Use of Hospital-Based Acute Care Among Patients Recently Discharged From the Hospital
What are patterns of hospital-based acute medical and surgical care within 30 days of discharge from acute care hospitals?
This was a prospective study of patients discharged between 2008-2009 from acute care hospitals in California, Florida, and Nebraska (n = 5,032,254 index hospitalizations), using population-based, multi-payer databases. The primary outcomes were: emergency department (ED) visits not resulting in admission (treat-and-release visits), all-cause hospital readmissions, and a combined measure of ED visits and hospital readmissions (hospital-based acute care). A condition-specific ED index was created to delineate the use of ED treat-and-release visits within condition-specific subgroups.
Approximately 18% of hospital discharges were followed by at least one hospital-based acute care encounter within 30 days, including 147.6 readmissions and 97.5 ED treat-and-release visits for every 1,000 discharges. Of the 470 index discharge conditions, 25.7% had higher ED revisit rates than readmission rates (ED index >1); the ED index for “heart failure and shock” was 0.35. Approximately one-third of hospital-based acute care use occurred during the first 7 days following hospital discharge (35.3% [95% confidence interval (CI), 35.1%-35.4%] of ED visits and 31.9% [95% CI, 31.7%-32.0%] of readmissions). The highest overall use rates for hospital-based acute care were for heart failure (373.5 [95% CI, 370.0-377.0] encounters/1,000 discharges) and psychosis (470.8 [95% CI, 467.7-474.0] encounters/1,000 discharges).
Among three geographically diverse states, ED visits within 30 days of discharge from acute care hospitals were common, and accounted for nearly 40% of post-discharge hospital-based acute care. The use of hospital-based acute care within 30 days of discharge from an index hospitalization was particularly high for heart failure.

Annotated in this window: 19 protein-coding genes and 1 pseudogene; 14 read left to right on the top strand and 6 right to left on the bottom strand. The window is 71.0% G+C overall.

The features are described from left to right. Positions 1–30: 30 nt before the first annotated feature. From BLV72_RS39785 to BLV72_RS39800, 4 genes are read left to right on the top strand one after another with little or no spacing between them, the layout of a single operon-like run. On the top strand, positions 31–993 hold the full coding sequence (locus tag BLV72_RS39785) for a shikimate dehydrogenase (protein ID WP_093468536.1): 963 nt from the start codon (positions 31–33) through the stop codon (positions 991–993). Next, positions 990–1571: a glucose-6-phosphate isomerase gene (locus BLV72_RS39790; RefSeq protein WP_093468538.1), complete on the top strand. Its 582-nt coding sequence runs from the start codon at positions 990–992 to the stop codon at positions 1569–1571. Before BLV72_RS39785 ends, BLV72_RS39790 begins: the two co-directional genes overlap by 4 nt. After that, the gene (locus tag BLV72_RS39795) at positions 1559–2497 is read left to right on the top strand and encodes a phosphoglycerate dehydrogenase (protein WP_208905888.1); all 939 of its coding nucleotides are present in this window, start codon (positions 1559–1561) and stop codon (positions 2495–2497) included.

The authors of this population-based study of over 5 million index hospitalizations have convincingly demonstrated high rates of ED treat-and-release visits following index hospitalizations for a range of medical and surgical diagnoses. These findings are a reminder that transitional care and efforts to reduce the use of unnecessary hospital-based acute care following an index hospitalization cannot only focus on readmissions, but must also account for ED visits. The role of the ED during the post-discharge period should be clarified, particularly since the findings from this analysis demonstrate that many patients present to the ED for reasons related to their index admission. There are opportunities for anticipating care needs and improving discharge planning.
Keywords: Psychotic Disorders, Shock, California, Patient Readmission, Florida, Heart Failure, Nebraska, Emergency Service, Hospital, Confidence Intervals, Patient Discharge, Hospitalization
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